In one of his strategies for development shortly after assuming leadership of an independent Zimbabwe in 1980, Mugabe spent excessively on “free” healthcare and education. Unfortunately, he could not sustain the robust schemes through state funds alone and resorted to borrowing. This became a reason that the once-blooming Zimbabwean economy turned into a debt-ridden, socialist failure.
Alternatively, if the EU seriously wishes for a rapid and sustainable development in Zimbabwe, it should encourage the new administration to pursue a less statist agenda. It should create a better environment for private businesses, starting by reducing the regulatory burden that hinders business formation and trade.
Zimbabweans have endured unfathomable hardships in all facets of life under Robert Mugabe. What better way is there to help them enjoy their God-given right to life and the pursuit of happiness than helping them transition to a system that upholds individual freedoms backed by pro-market reforms? To that end, the EU should encourage the government to uphold property rights and commit to financial transparency.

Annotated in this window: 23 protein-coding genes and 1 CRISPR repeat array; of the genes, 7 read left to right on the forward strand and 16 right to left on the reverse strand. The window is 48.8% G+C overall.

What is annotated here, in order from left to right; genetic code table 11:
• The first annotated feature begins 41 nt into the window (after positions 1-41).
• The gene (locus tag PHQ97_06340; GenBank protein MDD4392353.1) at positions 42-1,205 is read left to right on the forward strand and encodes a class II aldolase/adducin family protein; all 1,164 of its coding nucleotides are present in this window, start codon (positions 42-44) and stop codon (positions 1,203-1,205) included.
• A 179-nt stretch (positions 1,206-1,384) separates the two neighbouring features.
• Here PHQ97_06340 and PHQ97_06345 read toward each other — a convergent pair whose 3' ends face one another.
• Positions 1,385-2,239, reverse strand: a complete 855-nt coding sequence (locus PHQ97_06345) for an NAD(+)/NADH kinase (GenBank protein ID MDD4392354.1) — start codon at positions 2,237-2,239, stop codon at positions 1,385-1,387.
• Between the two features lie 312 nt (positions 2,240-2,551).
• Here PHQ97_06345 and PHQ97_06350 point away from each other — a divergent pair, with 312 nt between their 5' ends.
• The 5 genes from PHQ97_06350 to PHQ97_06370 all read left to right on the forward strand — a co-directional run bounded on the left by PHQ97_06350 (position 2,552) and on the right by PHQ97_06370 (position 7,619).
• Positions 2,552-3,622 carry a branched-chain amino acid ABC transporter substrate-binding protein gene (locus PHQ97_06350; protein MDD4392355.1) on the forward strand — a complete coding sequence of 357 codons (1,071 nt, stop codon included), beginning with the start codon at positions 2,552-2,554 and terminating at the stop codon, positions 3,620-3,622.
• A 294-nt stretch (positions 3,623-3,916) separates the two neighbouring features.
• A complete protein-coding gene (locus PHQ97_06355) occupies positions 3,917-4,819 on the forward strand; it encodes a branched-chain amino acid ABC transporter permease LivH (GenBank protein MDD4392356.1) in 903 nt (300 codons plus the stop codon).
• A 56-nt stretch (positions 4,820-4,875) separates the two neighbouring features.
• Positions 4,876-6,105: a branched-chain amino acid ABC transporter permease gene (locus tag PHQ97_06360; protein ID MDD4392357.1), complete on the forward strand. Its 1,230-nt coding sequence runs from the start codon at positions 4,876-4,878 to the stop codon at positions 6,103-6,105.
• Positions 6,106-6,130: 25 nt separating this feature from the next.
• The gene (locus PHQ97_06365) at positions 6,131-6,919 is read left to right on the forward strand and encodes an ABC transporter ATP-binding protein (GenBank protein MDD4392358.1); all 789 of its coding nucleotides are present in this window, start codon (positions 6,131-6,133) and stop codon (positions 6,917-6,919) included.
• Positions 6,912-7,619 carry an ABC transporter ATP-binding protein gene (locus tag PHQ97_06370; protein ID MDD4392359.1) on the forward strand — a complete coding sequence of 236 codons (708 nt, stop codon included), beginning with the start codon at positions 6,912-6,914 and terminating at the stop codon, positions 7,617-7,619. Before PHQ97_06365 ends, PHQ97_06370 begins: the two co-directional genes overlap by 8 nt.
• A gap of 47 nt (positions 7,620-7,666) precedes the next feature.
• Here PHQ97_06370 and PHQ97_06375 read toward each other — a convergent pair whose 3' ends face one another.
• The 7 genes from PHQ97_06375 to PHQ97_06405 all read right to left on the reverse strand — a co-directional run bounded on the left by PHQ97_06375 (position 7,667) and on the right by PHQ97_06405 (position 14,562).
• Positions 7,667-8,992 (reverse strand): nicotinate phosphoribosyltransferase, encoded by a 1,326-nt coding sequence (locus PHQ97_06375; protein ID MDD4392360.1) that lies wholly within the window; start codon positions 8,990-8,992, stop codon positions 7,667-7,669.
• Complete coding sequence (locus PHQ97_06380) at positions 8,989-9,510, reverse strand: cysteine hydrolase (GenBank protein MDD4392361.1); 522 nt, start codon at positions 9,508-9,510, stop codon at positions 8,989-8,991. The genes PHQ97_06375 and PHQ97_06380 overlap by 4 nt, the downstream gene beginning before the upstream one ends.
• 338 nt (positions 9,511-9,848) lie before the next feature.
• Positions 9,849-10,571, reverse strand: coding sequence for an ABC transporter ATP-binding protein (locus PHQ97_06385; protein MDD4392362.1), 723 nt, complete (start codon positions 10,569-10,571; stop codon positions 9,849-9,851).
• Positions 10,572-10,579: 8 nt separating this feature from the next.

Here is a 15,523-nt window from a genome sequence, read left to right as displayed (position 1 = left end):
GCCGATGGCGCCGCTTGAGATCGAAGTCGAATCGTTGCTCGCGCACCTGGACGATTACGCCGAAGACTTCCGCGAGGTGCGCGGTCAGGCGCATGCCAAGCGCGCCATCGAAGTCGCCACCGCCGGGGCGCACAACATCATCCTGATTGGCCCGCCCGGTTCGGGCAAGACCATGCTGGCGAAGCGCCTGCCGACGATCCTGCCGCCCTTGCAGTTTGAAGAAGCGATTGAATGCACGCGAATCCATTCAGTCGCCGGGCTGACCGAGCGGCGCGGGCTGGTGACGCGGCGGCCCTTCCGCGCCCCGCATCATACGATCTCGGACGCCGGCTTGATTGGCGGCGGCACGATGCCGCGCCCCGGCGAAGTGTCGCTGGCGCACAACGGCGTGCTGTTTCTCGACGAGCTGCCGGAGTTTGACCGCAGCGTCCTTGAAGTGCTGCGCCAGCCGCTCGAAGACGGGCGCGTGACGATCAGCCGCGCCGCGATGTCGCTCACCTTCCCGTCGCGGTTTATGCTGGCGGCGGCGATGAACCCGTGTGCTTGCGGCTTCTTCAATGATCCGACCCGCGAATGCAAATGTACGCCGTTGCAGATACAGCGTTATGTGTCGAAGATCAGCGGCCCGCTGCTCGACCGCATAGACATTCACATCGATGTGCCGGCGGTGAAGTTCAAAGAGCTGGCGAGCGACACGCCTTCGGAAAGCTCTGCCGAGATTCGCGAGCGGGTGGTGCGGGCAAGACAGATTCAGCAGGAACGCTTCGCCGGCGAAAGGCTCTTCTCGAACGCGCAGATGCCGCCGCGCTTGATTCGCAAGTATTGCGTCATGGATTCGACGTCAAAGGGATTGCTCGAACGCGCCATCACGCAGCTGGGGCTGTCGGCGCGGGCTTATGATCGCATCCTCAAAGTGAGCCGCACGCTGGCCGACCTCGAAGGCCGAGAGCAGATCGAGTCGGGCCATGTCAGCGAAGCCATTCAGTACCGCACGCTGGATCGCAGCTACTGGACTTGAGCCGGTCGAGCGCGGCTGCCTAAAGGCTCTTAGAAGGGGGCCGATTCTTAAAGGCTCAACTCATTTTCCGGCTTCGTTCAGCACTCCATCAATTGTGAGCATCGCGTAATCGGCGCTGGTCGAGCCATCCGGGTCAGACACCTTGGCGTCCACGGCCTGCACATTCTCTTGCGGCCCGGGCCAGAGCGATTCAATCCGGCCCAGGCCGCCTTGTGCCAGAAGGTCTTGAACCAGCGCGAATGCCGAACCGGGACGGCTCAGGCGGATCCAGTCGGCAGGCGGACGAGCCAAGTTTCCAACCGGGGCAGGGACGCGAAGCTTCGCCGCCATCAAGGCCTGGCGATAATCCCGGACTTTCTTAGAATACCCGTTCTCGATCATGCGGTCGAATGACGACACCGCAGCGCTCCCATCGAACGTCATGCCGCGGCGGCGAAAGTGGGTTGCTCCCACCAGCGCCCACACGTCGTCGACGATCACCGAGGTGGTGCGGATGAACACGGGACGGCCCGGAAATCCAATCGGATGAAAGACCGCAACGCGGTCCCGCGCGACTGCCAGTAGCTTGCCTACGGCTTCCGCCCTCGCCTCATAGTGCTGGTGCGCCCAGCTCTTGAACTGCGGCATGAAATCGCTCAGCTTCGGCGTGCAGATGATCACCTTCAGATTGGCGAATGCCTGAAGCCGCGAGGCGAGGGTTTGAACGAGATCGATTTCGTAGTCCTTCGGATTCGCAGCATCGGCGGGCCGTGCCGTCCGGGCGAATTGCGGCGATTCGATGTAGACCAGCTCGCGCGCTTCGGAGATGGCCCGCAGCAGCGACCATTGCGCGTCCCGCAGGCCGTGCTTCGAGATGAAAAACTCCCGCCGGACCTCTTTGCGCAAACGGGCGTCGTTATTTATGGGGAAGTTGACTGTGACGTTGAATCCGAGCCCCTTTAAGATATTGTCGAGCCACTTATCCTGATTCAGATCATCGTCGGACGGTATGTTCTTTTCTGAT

Zimbabwe is on an historic path to reclaim its place in the global economy after decades as an economic basket case. The EU’s role in this transition will prove defining. How it will be remembered – for encouraging the success or failure of this new Zimbabwe – absolutely depends on the choices it makes now.